Stem Cells Grow Human Stomach For First Time, Offering Great Relief For Many Stomach Problems

Stomachs Grown In Petri Dishes
Scientists are growing new stomachs in petri dishes to understand disease and defect. Photo courtesy of Shutterstock

A laboratory-grown stomach may be the key to unlocking the secrets of the organ and replacing a faulty one with a brand new model. Researchers from the Cincinnati Children’s Hospital Medical Center, who have been experimenting with stem cells, have created the first 3D human stomach. Their findings appear in the journal Nature.

"Until this study, no one had generated gastric cells from human pluripotent stem cells (hPSCs)," the study’s lead researcher Jim Wells, a scientist at the Developmental Biology and Endocrinology division at Cincinnati Children’s Hospital, said in a press release. It is also the first time researchers have produced a 3D organ, which paves the road for growing other organs, such as lungs and pancreas, Wells added. "In addition, we discovered how to promote formation of three-dimensional gastric tissue with complex architecture and cellular composition."

Stem cells are the seeds planted in petri dishes that grow into a fully functional noses, ears, blood vessels, and now, possibly a brand new stomach. The gardeners of these sprouting organs are hoping to study and treat leading health threats to human life such as stomach cancer or diabetes. Developing 3D human gastric organoids (hGOs) into a mini stomach for the first time is a triumph and is predicted to present opportunities for drug discovery, examining how stomach cancer cells develop and better understanding obesity-related diseases such as diabetes. Wells said it’s more effective to study the stomach with an hGO because it functions inside a mouse model much like a human.

The synthetic stomach will be used to identify what is necessary to form a healthy stomach in humans while figuring out what goes wrong when the stomach doesn’t form correctly. After analyzing how a stomach naturally forms inside a mother’s womb, they placed the hPSCs inside a petri dish and watched it grow over the course of a month into an inch-long stomach. After success, they place H. pylori bacteria tissue into the dish, a major cause of peptic ulcer disease and stomach cancer. Within 24 hours, the bacteria had changed the organ, and the early stages of gastric disease rapidly spread throughout the new mini stomach.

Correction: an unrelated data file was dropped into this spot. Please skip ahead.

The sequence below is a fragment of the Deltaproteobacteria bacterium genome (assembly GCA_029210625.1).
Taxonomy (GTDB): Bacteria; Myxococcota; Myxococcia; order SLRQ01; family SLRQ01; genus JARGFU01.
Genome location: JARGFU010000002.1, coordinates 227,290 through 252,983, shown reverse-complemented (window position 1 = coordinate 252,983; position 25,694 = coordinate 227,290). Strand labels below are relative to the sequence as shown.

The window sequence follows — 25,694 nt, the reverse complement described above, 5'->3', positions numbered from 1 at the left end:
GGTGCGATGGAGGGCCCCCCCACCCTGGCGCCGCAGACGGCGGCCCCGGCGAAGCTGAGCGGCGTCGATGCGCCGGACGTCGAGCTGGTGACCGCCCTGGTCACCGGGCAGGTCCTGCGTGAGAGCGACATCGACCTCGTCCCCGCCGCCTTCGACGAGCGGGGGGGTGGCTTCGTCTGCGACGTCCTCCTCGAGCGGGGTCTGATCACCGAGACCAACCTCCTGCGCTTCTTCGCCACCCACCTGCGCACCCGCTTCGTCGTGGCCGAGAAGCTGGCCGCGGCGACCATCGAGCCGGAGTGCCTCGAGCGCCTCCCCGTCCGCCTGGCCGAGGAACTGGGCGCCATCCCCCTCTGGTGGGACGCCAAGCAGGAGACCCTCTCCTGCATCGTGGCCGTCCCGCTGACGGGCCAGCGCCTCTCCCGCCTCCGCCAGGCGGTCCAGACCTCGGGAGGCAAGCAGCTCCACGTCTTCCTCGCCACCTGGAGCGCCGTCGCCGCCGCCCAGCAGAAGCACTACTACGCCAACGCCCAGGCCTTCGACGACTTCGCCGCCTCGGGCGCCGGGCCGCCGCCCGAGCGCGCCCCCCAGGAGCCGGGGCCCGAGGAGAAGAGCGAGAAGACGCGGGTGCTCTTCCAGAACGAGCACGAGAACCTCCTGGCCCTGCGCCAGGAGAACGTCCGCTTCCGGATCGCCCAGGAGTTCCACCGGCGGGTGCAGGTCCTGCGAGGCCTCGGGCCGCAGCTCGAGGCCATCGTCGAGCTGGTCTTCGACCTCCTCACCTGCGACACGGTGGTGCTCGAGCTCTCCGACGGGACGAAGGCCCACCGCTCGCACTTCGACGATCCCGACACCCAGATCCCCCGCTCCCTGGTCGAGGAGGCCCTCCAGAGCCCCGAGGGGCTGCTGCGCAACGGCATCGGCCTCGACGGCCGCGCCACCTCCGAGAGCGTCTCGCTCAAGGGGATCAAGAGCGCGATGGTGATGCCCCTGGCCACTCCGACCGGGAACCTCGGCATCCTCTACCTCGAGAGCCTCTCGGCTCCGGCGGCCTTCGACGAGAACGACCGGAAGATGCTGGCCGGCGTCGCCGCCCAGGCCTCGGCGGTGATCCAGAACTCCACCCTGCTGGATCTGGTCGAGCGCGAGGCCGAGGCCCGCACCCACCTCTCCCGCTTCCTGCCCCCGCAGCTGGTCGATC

Imagine the future possibilities this one-inch stomach has brought to the nearly 70 million people affected by digestive disease in the United States? According to the National Digestive Diseases Information Clearinghouse, there are 21.7 million visits to the hospital for a digestive disease every year, with an additional quarter-of-a-million deaths causes by specific diseases connected to the digestive system. A new stomach could also change the millions of anorexics and obese people who have stomachs that are trained to release imbalanced levels of hunger hormones. Leptin and ghrelin are hormones secreted from the stomach and are used to decrease or increase appetite. The list of potential applications a new stomach could bring a person with stomach issues is long and also full of hope for those who need other organs currently under development in the laboratory.

"This milestone would not have been possible if it hadn't been for previous studies from many other basic researchers on understanding embryonic organ development," Wells said.

Many great researchers humble themselves before one another, as Isaac Newton famously wrote: “If I have seen further it is by standing on the shoulders of Giants.”

Source: Wells J, McCracken K, and Zavros Y. Nature. 2014.

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